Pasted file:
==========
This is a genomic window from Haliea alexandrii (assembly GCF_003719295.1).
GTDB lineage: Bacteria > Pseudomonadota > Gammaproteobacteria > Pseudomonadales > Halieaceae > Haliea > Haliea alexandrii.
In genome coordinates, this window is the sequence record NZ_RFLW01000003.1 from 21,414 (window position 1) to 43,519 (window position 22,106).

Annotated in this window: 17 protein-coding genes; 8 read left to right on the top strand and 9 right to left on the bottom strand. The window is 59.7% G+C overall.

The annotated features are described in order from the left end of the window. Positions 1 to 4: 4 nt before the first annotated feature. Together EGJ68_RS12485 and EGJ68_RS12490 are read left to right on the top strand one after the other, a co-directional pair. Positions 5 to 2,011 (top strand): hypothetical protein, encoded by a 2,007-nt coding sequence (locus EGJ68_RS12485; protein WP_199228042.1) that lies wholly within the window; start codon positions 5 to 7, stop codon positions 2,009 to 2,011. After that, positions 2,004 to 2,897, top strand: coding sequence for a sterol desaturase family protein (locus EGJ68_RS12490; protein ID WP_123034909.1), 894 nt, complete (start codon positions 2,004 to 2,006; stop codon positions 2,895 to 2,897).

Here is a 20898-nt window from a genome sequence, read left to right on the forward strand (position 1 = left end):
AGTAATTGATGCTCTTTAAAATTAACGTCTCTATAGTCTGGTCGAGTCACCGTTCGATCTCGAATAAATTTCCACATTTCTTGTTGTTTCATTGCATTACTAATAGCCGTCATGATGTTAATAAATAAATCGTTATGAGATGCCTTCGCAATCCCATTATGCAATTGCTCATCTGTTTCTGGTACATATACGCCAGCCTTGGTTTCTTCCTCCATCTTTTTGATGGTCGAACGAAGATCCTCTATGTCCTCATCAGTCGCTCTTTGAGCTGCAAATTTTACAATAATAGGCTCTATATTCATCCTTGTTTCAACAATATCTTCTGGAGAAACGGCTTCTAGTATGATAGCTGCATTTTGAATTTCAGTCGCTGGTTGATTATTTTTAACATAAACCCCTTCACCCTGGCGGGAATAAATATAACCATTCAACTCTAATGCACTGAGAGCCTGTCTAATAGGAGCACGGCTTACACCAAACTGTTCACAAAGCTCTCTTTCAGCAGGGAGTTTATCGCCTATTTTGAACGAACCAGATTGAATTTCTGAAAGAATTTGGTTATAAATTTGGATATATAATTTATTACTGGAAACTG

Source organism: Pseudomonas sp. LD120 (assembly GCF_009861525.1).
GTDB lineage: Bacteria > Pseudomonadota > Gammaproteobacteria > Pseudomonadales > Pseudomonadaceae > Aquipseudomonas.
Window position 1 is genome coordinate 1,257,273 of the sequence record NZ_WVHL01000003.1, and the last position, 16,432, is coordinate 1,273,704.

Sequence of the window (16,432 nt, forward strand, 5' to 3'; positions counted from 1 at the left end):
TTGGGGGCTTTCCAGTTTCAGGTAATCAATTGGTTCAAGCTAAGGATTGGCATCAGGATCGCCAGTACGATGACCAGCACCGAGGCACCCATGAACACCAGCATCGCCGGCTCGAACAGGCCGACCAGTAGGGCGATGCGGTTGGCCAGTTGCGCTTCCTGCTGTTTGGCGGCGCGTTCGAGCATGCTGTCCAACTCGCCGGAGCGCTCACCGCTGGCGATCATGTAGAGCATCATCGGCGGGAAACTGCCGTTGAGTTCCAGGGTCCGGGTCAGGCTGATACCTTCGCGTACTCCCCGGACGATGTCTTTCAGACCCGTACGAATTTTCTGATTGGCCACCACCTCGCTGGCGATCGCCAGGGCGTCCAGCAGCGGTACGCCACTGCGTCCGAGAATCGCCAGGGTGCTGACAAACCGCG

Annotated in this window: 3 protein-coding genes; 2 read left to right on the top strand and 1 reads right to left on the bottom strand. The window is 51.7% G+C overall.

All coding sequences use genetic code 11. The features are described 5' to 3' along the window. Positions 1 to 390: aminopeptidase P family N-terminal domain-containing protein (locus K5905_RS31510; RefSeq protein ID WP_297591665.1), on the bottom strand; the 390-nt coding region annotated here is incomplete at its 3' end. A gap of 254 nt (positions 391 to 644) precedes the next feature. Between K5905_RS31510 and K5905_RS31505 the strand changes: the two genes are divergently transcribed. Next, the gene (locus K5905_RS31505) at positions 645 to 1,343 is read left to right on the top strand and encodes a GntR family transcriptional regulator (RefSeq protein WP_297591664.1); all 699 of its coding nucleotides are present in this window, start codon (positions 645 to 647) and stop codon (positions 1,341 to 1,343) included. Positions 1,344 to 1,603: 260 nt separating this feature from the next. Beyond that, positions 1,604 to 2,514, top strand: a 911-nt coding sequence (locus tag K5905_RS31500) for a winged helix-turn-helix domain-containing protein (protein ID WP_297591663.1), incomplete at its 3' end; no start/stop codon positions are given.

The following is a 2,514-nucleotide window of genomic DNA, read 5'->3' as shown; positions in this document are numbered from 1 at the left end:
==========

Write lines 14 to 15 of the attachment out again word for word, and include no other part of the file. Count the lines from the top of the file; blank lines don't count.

All coding sequences use genetic code 11. The features are described 5' to 3' along the window. Positions 1 to 390: aminopeptidase P family N-terminal domain-containing protein (locus K5905_RS31510; RefSeq protein ID WP_297591665.1), on the bottom strand; the 390-nt coding region annotated here is incomplete at its 3' end. A gap of 254 nt (positions 391 to 644) precedes the next feature. Between K5905_RS31510 and K5905_RS31505 the strand changes: the two genes are divergently transcribed. Next, the gene (locus K5905_RS31505) at positions 645 to 1,343 is read left to right on the top strand and encodes a GntR family transcriptional regulator (RefSeq protein WP_297591664.1); all 699 of its coding nucleotides are present in this window, start codon (positions 645 to 647) and stop codon (positions 1,341 to 1,343) included. Positions 1,344 to 1,603: 260 nt separating this feature from the next. Beyond that, positions 1,604 to 2,514, top strand: a 911-nt coding sequence (locus tag K5905_RS31500) for a winged helix-turn-helix domain-containing protein (protein ID WP_297591663.1), incomplete at its 3' end; no start/stop codon positions are given.

The following is a 2,514-nucleotide window of genomic DNA, read 5'->3' as shown; positions in this document are numbered from 1 at the left end: